Get Out of the Office
When it comes out that a “normal” woman has spent an absurd amount of money on laser eyelid resurfacing or something, people are often derisive. She’s vain, spoiled, frivolous. (I don’t think this, mind you. I think that if you earn your own money, you should feel free to spend it as you please, such as by creating jobs in the eyelash-extension industry). But when a celebrity does this — for instance, when Cyndi Lauper is photographed living the aftermath of what looks very much like a chemical peel — the same people often leap to the celeb’s defense, noting that “In her industry, you have to do that stuff.”
Similarly, when you are an employee, it’s all about wearing neutrals and looking sharp without standing out. (If you’re in sales, you have license to turn it up — once I noticed my real estate broker’s implants, I couldn’t unnotice them, and neither could any man on Wall Street. She did fine, plenty fine.) In many work environments, employees are expected to blend in because they take a backseat to the company and its products. But if you are an entrepreneur or freelancer, you are both worker and product. You can be a total hottie or fashionista: everyone understands that you need to advertise.
Your entrepreneurial drive is probably strongest when you’re young, and it’s much easier to take risks when you don’t own anything big and don’t have kids. Balls-out, ladies.
Develop an Undeniable Work Portfolio
I wrote about the idea of a work “portfolio” in How to Win When the Workplace Runs on Feelings:
Even better than a resume, create a work “portfolio,” especially if you are young and have only one real job on your resume. Give every project, initiative, marketing campaign, etc., that you work on its own page or Powerpoint slide in this portfolio. A resume with one job on it makes you look like someone a new employer doesn’t have to pay that much. A woman with twenty pages of easy-to-browse documentation of twenty projects she worked on in that job is a force to be reckoned with. Quantify everything.
Resumes are necessary, and you should update yours every few weeks, and possibly keep several versions around for different types of opportunities. A resume is also is kind of a test of whether you bothered to research the rules for writing resumes and whether you’re conscientious enough to have bothered to tailor yours to the particular position being offered. But resumes are also a bit of a holdover from the pre-Internet era, when people actually fretted over what type of paper to print said resumes on (they actually sold “resume paper” and “resume envelopes” at Staples) and whether it was unprofessional to use “Love” or Christmas stamps.
The idea that you should pitch yourself for a job based on one page of plain text is quite silly, especially when it’s entirely likely that the hiring manager is just going to Google you or look you up on Facebook anyway. It is bizarre to send a resume over the internet without actually using the internet to better express the information on the resume, such as via your portfolio website.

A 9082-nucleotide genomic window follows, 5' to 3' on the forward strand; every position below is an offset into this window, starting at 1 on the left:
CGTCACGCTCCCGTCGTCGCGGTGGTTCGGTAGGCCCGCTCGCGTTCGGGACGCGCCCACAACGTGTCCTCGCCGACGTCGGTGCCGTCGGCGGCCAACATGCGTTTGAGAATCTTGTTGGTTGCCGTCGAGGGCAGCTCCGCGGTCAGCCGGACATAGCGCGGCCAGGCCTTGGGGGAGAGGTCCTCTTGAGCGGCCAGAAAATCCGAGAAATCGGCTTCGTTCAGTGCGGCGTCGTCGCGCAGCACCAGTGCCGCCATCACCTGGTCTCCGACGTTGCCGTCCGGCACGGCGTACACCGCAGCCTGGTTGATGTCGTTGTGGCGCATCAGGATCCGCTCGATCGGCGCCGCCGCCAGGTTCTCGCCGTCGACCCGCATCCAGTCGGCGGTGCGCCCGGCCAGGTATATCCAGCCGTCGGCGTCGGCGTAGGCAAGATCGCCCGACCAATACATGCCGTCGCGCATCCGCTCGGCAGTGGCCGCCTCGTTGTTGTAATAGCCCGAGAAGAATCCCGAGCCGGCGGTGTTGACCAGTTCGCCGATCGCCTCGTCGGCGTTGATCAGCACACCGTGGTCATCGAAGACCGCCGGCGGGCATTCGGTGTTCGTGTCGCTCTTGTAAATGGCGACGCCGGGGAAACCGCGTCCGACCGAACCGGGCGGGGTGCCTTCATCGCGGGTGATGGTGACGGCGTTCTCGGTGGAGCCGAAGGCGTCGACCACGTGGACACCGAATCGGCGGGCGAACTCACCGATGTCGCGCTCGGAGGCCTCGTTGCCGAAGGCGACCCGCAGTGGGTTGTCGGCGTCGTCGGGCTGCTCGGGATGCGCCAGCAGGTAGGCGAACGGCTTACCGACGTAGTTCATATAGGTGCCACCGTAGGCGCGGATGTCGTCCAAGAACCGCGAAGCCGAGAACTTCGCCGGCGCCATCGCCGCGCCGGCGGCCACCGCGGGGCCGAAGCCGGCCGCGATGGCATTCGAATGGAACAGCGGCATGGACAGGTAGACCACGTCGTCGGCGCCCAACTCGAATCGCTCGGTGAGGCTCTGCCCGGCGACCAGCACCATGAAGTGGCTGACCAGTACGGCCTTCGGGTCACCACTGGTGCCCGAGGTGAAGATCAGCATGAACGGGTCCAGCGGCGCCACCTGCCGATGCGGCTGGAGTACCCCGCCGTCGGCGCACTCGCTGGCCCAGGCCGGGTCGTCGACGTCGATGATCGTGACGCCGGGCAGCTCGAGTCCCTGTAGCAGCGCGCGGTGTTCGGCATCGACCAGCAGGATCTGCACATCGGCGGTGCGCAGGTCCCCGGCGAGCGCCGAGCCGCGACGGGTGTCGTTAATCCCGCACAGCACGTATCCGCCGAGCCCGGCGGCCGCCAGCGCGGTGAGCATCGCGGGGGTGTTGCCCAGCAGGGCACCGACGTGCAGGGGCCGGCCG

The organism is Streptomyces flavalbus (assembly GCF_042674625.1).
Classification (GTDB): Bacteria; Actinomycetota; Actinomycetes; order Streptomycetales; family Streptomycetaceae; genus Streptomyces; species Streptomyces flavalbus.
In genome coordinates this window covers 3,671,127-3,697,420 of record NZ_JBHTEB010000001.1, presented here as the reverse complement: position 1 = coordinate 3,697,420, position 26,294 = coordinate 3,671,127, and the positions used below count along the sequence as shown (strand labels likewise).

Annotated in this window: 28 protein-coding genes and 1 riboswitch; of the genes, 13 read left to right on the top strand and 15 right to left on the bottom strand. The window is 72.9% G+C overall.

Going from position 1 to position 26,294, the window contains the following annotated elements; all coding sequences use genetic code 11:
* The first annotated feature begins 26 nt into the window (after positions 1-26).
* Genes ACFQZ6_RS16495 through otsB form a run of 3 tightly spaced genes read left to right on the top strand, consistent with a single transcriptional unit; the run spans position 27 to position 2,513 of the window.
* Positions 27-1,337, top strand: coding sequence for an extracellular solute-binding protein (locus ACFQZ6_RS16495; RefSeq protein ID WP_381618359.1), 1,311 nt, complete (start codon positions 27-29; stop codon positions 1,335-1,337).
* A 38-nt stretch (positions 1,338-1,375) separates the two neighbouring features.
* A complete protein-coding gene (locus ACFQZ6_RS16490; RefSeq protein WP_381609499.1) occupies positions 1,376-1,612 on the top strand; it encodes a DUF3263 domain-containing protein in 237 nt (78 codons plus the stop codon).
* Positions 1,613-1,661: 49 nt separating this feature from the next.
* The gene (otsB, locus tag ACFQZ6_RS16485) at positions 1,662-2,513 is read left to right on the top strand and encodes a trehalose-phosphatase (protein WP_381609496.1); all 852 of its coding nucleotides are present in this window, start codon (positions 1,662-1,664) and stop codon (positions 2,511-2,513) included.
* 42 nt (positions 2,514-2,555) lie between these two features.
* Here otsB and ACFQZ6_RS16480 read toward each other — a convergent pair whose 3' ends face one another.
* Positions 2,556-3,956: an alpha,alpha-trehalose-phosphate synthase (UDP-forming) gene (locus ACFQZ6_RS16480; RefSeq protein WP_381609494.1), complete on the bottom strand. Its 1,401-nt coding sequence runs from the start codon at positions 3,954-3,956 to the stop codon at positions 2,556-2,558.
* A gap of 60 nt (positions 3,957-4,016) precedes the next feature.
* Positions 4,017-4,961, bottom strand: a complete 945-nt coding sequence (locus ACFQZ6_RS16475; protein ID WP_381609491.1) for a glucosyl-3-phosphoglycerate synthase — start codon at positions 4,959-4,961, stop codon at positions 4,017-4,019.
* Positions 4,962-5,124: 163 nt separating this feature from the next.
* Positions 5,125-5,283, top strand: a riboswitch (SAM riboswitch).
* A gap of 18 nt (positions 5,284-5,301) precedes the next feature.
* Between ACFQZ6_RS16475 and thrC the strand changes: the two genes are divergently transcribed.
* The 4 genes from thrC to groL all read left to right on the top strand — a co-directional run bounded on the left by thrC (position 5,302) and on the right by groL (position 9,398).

A portfolio website should have a simple domain name like yourname.com (stick a middle name in there if you have to) and should contain a businesslike headshot of you (anyone can look nice in one photo — incidentally, standing in a park is way less cheesy than the arms-folded, white-background shots real estate agents use in the ads they post on benches). Keep it staid — it shouldn’t be so aggressive that it looks to a current employer as though you’ll be jumping ship any minute. Such a site should contain a few helpful and informative blog posts about developments in your industry (I think putting up the first three posts and then posting even as little as once a month is fine), and any articles you’ve published elsewhere, or actual samples or photographs of whatever kind of work it is that you do. It’s very easy to offer your writing to someone who will publish it if you don’t expect to get paid (for instance, I wrote this for a website about college and graduate school admissions). Or, simply publish a whitepaper (“print to PDF” is an excellent feature) and announce its presence to the world. I wrote this around 2002 (!) and I’ve left it online just as a sort of writing portfolio piece. Yet, people keep finding it; it made its way into a business school course reader one time, and one of my GMAT students used it in a presentation in 2010. People lose their shit over whitepapers.
What does this have to do with appearances? Whether you’re so hot you must be guarded by eunuchs, or whether you fear you are less attractive than would be ideal, having your name on a whitepaper kind of trumps all that. Even on Mad Men, where almost all of the women in the office are secretaries and the women not beautiful enough to be secretaries are relegated to working the phones in a windowless back room, there has been exactly one successful-yet-not-terribly-attractive woman, in Season One: Dr. Greta Guttman, Sterling Cooper’s “our man in research.” She is German, she has a Ph.D., and everything she does is quantifiable and exists in weighty research reports.
If you are currently twenty-four and floating along on a rose-petal-lined path of male attention and general goodwill, enjoy it! But realize that you’re probably getting “extra credit” fairly regularly, and will have to do 110-200% as well later, when you no longer get that automatic extra credit. Thinking now about the future will give you plenty of time to make the transition into thriving without such a pretty face making your first impressions.